Welcome to another VSHN.timer! Every Monday, 5 links related to Kubernetes, OpenShift, CI / CD, and DevOps; all stuff coming out of our own chat system, making us think, laugh, or simply work better.
This week we’re going to learn about new and innovative ways to browse, peek, and clone Git projects, wherever they are.
1. Visual Studio Code is the text editor of the moment. Microsoft is investing lots of effort in its development, and it’s becoming hard to beat with its huge ecosystem of extensions. One of the latest is Remote Repositories, which allows developers to browse, edit, and commit to GitHub repositories directly from the editor. No more
2. But why even open your editor in the first place, when your editor runs in your web browser? This is the realization made by the github1s team: browse to any GitHub project (like our beloved Project Syn Commodore), append the
1s in between
.com and boom, you’re editing the code in a snap.
4. Speaking about CLI tools, are you more the terminal type? Then try git-peek. This cross-platform tool allows you to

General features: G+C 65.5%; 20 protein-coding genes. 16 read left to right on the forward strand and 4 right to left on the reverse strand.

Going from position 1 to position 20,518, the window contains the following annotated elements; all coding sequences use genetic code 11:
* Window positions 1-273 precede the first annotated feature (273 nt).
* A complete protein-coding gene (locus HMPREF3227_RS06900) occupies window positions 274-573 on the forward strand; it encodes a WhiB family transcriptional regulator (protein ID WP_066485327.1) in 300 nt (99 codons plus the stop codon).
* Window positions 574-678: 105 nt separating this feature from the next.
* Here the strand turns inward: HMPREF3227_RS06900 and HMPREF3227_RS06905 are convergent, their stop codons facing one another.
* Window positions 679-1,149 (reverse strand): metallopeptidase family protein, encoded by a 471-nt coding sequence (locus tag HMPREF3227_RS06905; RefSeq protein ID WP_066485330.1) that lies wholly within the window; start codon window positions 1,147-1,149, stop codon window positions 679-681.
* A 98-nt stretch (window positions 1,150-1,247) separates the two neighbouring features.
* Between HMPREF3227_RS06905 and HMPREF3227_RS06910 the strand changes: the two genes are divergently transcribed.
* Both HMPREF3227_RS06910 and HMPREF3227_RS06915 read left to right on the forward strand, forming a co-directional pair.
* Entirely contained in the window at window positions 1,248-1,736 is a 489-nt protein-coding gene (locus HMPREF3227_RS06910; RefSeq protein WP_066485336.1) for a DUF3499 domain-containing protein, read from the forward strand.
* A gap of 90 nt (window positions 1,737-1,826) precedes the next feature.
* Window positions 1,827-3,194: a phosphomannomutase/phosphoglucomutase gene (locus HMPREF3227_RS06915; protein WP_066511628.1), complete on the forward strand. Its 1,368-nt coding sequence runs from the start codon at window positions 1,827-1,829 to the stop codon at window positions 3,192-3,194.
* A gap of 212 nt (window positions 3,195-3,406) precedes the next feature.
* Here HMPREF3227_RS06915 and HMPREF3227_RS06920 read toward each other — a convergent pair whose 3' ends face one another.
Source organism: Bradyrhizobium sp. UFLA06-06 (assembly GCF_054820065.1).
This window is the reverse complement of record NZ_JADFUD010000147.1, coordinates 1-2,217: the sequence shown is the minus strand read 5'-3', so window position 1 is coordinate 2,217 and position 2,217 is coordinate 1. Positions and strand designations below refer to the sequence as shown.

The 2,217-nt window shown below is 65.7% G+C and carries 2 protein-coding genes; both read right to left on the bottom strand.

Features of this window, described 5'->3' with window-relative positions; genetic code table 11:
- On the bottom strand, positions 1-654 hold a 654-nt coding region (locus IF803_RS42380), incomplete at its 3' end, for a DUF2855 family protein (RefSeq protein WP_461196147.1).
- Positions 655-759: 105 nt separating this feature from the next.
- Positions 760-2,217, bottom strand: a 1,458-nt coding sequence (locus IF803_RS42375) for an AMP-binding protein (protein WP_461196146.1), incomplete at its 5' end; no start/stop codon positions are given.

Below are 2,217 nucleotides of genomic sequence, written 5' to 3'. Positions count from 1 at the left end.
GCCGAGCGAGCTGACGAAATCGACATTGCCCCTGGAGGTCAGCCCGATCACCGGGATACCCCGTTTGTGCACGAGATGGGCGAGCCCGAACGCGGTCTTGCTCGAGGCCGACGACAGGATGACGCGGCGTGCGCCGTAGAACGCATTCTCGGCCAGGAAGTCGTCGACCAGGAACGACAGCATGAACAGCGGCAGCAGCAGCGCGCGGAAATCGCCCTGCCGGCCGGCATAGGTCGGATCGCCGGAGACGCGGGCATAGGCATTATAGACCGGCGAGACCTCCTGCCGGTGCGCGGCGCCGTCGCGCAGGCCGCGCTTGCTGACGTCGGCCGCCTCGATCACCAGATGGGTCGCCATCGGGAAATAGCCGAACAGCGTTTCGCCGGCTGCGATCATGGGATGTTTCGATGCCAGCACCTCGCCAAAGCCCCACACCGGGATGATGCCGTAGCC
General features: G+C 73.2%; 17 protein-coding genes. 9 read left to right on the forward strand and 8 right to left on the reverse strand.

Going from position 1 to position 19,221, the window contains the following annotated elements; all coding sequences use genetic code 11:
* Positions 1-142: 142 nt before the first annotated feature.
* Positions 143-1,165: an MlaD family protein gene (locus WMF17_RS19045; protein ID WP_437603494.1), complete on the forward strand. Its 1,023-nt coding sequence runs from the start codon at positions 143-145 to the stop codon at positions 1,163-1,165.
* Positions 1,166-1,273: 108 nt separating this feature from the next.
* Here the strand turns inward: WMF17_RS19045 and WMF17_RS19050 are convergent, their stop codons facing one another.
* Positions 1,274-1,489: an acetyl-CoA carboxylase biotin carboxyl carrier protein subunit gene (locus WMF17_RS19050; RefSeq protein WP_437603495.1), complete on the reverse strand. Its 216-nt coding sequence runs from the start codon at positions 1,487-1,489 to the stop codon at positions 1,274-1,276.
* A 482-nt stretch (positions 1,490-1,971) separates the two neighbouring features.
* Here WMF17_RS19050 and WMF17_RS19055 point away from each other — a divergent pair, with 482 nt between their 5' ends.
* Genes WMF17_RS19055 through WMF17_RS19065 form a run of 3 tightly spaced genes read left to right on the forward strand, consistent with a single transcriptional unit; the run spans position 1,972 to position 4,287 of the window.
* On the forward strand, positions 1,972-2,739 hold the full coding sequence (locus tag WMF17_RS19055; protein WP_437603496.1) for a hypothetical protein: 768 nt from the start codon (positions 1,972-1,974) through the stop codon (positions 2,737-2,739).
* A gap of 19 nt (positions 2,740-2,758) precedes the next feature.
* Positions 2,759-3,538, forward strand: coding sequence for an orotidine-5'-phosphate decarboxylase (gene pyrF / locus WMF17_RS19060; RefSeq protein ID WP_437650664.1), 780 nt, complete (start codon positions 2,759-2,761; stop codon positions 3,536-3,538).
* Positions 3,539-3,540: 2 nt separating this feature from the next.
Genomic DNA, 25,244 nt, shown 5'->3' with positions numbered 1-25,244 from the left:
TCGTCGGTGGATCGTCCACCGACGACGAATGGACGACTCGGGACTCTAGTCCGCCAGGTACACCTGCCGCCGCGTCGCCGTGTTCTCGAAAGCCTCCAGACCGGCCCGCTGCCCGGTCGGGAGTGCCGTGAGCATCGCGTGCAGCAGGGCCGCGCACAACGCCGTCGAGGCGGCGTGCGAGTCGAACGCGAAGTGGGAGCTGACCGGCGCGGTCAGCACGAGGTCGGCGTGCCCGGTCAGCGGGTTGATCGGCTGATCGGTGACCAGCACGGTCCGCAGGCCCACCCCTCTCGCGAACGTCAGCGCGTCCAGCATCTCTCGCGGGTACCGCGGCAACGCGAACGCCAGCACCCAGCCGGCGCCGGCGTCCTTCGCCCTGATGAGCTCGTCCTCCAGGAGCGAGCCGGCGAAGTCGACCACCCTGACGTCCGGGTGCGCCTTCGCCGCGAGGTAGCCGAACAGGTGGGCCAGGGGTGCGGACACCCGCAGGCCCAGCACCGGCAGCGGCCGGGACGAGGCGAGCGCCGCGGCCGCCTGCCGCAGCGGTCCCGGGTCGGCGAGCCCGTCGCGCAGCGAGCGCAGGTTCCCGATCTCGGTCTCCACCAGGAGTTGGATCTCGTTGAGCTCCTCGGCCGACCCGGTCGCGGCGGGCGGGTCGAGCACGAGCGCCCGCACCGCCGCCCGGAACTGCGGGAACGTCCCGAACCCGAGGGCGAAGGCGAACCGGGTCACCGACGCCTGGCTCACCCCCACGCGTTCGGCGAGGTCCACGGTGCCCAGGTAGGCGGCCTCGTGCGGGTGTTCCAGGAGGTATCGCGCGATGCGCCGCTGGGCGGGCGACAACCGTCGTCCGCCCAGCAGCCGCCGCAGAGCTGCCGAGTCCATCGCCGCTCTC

git peek any GitHub repository, and open it on your favorite
5. But none of the
git clone replacements we’ve seen so far would be useful without at least a little bit of knowledge of how Git works. LJ Miranda has published this month an outstanding explanation of the Git branching model based on the… MCU franchise. Developers, Assemble!
What is your preferred way to browse Git projects? Do you use Visual Studio Code or do you prefer other editors? Would you like to share some tips and tricks with the community? Get in touch with us, and see you next week for another edition of VSHN.timer.
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